The head of the Manitoba Marathon doesn’t regret starting a race her team soon cancelled because of the unforgiving temperatures, but she admits race officials could have done a better job communicating the closure.
Once the race was officially called off roughly 75 minutes after it began on Sunday, Rachel Munday, the marathon’s executive director, said officials made a point of telling runners they could keep competing if they chose.
That message encouraged some runners to press forward, when perhaps they shouldn’t have, Munday said.
“If it ever happened again we wouldn’t use the words, ‘If you continue, you run at your own risk,'” she said. “People think at that point there’s an option.”
The messaging seemingly added to the confusion runners felt on Sunday when the plug was pulled on the 44th annual running of the Manitoba Marathon, owing to sizzling temperatures that broke weather records in Winnipeg — and the forecast saw coming.
Some runners say they were perplexed by the cancellation and the differing messages they were hearing.
Runners befuddled by mixed messaging
“Everybody was doing their own thing,” said Geoff Richardson, a Winnipeg educator who ran in his first marathon on Sunday.
“We had volunteers saying, ‘Stop, the course is closed. You have to stop.’ And then other volunteers saying, ‘Great job. Keep going. You’re doing great.’ It was a 180-degree difference between the messaging.”
Richardson was a third of the way through the race when a police officer told him the race was closed. Unclear what the cop meant and desperate for more information, he and the other runners nearby kept going. His own concerns were settled when a race official said his race time was no longer being recorded but he didn’t have to pull out of the race.
Later on, he was urged to quit by a volunteer who claimed, incorrectly, there were no more water stations ahead.
“I’ve been training for so long I didn’t want to stop. I decided to keep running until either I finished the race or the transport bus came to pick me up and we were literally told to stop.”
Munday explained the Manitoba Marathon team wasn’t about to put up roadblocks, literally or figuratively.
“You could say, ‘The course is closed, you need to get on the bus,’ but you still can’t make them get on the bus,” she said.
Munday said buses were coming back without any runners.
Given the participants’ reluctance to quit, officials knew it had to keep offering refreshment options and maintaining the road closures, Munday said. It couldn’t leave these runners alone in such extreme heat. Three marathon participants or attendees were taken to hospital in connection with the temperatures, health officials say.
The executive director insists the marathon wasn’t caught flat-footed by the temperatures, even though a soaring mercury of 37 C was forecast for days in advance.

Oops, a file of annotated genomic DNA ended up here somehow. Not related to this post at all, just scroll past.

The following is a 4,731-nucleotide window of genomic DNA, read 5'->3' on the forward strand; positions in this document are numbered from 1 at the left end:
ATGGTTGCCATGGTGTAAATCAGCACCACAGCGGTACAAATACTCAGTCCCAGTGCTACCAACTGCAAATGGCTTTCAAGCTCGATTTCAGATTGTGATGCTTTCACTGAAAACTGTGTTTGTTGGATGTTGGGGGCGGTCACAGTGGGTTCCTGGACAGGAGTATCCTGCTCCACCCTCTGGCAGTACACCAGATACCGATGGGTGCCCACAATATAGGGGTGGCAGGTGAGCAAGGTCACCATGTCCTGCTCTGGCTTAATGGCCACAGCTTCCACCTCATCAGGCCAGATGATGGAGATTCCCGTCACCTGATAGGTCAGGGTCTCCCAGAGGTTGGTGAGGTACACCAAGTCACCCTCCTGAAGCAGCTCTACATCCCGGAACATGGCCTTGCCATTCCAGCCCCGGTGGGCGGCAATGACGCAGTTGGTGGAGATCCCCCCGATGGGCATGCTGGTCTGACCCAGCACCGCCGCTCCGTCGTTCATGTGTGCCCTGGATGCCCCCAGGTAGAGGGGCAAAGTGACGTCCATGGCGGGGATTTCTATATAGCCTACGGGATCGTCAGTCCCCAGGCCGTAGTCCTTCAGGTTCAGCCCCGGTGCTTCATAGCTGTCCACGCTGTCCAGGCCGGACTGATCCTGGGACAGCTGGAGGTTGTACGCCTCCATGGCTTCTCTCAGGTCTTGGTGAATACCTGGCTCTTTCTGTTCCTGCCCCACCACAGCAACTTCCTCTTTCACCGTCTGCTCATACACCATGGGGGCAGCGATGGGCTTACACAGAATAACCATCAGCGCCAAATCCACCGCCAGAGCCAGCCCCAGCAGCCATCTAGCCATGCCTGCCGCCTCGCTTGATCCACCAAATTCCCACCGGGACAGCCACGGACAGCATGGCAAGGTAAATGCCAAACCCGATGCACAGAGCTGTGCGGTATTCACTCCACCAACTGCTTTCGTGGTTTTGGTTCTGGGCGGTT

In an email to runners on Saturday, the Manitoba Marathon urged runners to consider a shorter distance and to forgo any attempts at a personal best time.
The letter did not suggest that cancelling the race was a reasonable possibility, though it informed runners of the flag system in which one colour represents an accelerated course closure.
At 7 a.m., marathon planners expected the race to go ahead. The weather went from “breezy and cool” at 7 a.m., Munday said, to unmanageable shortly after 8 a.m.
Unforgiving heat within an hour
“We’ve never seen the temperature accelerate like that,” she said.
“Our decisions to move forward on race day were entirely based on 43 years of experience of putting on the marathon on this day.”
Officials used what’s called wet bulb readings, which assess the temperature at which water stops evaporating from a wet thermometer bulb, to determine the race was no longer safe.
Munday said she anticipated the marathon may have to close down sections of the course around 10 a.m. or later, but nothing as extreme, or as fast, as what occurred.
“There really wasn’t any way for us to foresee that we were going to have to do a mass evacuation of the route at 8:30 in the morning.”
CBC Manitoba meteorologist John Sauder said he was worried by the race’s feasibility for days, but noted the humidity on Sunday morning rose faster than anticipated.
“We had temperatures climbing rapidly. We had the amount of moisture in the air climbing rapidly. And even for fit runners, it’s very, very challenging to carry out a race safely in those conditions.”
Marathon planners considered starting the race an hour earlier, at 6 a.m., but it wasn’t practical to make last-minute arrangements with police, paramedics, first-aid staff and the hundreds of volunteers.
Winnipeg Police Service spokesperson Const. Jay Murray said it would have been a significant effort to reschedule the road closures, shift workers earlier and make sure all the refreshments and equipment were in place on time.
“It can be incredibly tough to move the start time of this magnitude when so much planning has occurred.”
Still, Foster Lyle, a full marathon runner who works for a finance management company, said organizers should have communicated the threat of a race closure, even if it thought the possibility was unlikely or would only affect late-morning finishers.
“The forecast was pretty indicative of what happened,” he said.
“If they anticipated closing the course down at certain intervals at certain times, it would have been nice if that was communicated beforehand.”